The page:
Consumer Law

Virginia Enacts 2nd Consumer Data Protection Act in the U.S.

Jamie Bordas – Bordas and Bordas Attorneys, PLLC – https://bordaslaw.com/

On March 2, 2021, the Commonwealth of Virginia enacted the Virginia Consumer Data Protection Act (CDPA), establishing a framework for controlling and processing consumer data in the state. Following the California Consumer Privacy Act (CCPA) of 2018, the new law makes Virginia the second state to enact comprehensive privacy legislation and to grant consumers rights concerning how businesses use personal information and data. The law will take effect on January 1, 2023.

The enactment of the CDPA demonstrates a growing trend toward state oversight and regulation on consumer data privacy. The CDPA grants consumers several rights, and outlines how companies should communicate with consumers about their business with third parties. The law overlaps with the California Consumer Privacy Act, but the CDPA has its own requirements and specifications toward Virginia state businesses.


Who Does the CDPA Protect and What Rights Does It Grant Consumers?

The consumers protected by the CDPA are residents of the Commonwealth, specifically those who represent themselves or their household. For consumers, the law defines their “personal data” as information that is linked to an individual. This definition does not include de-identified data or publicly available information.

These CDPA grants consumers the rights to access, correct, delete, or obtain a copy of personal information, in addition to the right to opt out of the processing of data. The processing of personal data includes targeted advertising, selling of personal information, and profiling of consumers based on collected data. Consumers are also granted the right to appeal a business’s denial to act within a reasonable time.


Who Is Subject to The Law and What Does The CDPA Require Businesses To Do?

The CDPA applies to businesses in Virginia that handle at least 100,000 consumers’ personal data, or receive over 50% gross revenue from selling personal data and handle at least 25,000 consumers’ data. In terms of exemptions, the following entities are exempted from the law:

  1. Financial institutions or financial data subject to the Gramm-Leach-Bliley Act
  2. Companies with clients in commercial or employment contexts
  3. Non-profits
  4. Institutions of higher education
  5. Entities or businesses subject to the Health Insurance Portability and Accountability Act and the Health Information Technology for Economic and Clinical Health Act
  6. Data and information related to credit reports and vehicle driver information

The CDPA requires businesses to comply with consumer requests to invoke their rights to their data, allowing consumers to access, correct, delete, or obtain a copy of personal information and opt out of processing data. Businesses must comply with these requests within 45 days of receiving the request and may have an additional 45 day extension when deemed reasonably necessary.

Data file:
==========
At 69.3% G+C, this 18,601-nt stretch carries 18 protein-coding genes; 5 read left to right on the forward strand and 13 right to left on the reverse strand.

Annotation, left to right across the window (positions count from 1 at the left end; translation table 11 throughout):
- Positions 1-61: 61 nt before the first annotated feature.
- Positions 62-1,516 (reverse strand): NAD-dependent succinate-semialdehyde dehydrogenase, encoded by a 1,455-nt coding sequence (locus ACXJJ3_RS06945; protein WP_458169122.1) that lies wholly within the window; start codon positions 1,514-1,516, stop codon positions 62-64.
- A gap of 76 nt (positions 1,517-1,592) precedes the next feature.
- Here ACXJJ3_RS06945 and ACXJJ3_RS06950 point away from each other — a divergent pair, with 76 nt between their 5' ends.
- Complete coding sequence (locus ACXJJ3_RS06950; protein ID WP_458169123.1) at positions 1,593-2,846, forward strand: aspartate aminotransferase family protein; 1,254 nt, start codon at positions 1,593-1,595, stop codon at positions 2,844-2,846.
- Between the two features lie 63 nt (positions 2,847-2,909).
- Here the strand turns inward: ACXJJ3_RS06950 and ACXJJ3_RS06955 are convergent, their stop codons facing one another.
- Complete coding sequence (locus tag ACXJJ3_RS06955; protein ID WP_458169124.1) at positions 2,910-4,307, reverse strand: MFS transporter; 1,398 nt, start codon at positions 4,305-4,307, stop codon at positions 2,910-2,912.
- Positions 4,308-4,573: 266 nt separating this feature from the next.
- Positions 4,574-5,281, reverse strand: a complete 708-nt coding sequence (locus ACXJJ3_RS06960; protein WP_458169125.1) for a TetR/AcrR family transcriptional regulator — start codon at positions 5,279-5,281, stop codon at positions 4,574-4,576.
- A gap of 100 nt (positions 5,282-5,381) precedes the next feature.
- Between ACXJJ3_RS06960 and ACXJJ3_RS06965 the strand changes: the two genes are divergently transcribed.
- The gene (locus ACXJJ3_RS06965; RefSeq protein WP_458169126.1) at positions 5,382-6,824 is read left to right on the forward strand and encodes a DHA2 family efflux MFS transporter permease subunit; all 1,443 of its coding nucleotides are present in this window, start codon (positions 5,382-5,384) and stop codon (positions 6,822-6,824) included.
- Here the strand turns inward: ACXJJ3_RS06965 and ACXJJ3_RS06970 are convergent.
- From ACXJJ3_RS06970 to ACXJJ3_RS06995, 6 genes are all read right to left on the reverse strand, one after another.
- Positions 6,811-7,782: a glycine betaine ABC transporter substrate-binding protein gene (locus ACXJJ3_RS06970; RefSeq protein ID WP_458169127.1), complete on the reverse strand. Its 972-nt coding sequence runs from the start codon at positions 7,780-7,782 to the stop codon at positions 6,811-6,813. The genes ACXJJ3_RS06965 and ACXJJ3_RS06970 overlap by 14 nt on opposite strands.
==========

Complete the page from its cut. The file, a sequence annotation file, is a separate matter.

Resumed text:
In addition, the law establishes an appeal process for consumers if their request is denied and businesses must respond to appeals within 60 days of receiving the appeal. If denied, the companies are required to give consumers notice of the denied appeal and provide them an option to submit a complaint to the Virginia Attorney General’s Office.

Furthermore, the law requires businesses to provide privacy notices of how the company uses their data, the purpose of using personal data, how consumers may invoke their rights under the CDPA, what is collected, and the third parties that share the personal information. The law further outlines additional requirements and specifications that businesses must comply with under the law.


How Does the CDPA Differ From the California Consumer Privacy Act?

Virginia is the second state to enact consumer protection and privacy legislation after the state of California enacted the California Consumer Privacy Act (CCPA) in 2018. However, the Virginia act does not have a revenue threshold, unlike the CCPA which applies to businesses with an annual gross revenue in excess of $25 million. The CDPA also doubles the number of residents’ data that must be collected or processed before the law applies to such businesses. The CCPA requires a minimum of 50,000 consumers compared to the CDPA, which requires at least 100,000 consumers. In addition, the California Consumer Privacy Act includes employee data rather than exempting it, as directed by the Virginia version of the act.

Between the two acts, the definition of “sale” is also different. The CCPA defines “sale” as means of selling, renting, releasing, or by other means, consumer data to a third party for monetary value or other compensation. As defined by the CDPA, a “sale” is simply exchanging personal data for profit to a third party. Under Virginia law, the selling of personal data is narrowly defined as an exchange for monetary consideration, while the CCPA’s broader definition includes monetary consideration or other valuable considerations.

Ultimately, the Virginia Consumer Data Protection Act is a part of state efforts to implement oversight and regulations of how companies control and use consumer data. While this act is the second of its kind, the CDPA is not identical to the California law. As concerns grow over data privacy and multiple states seek legislation, comprehensive consumer data privacy policy will continue to impact consumers and businesses across the United States. Until other states pass legislation and the law goes into effect, it is important that businesses and companies understand these laws and how they will impact their business moving forward. 

Leave a Review or Comment

Back to top button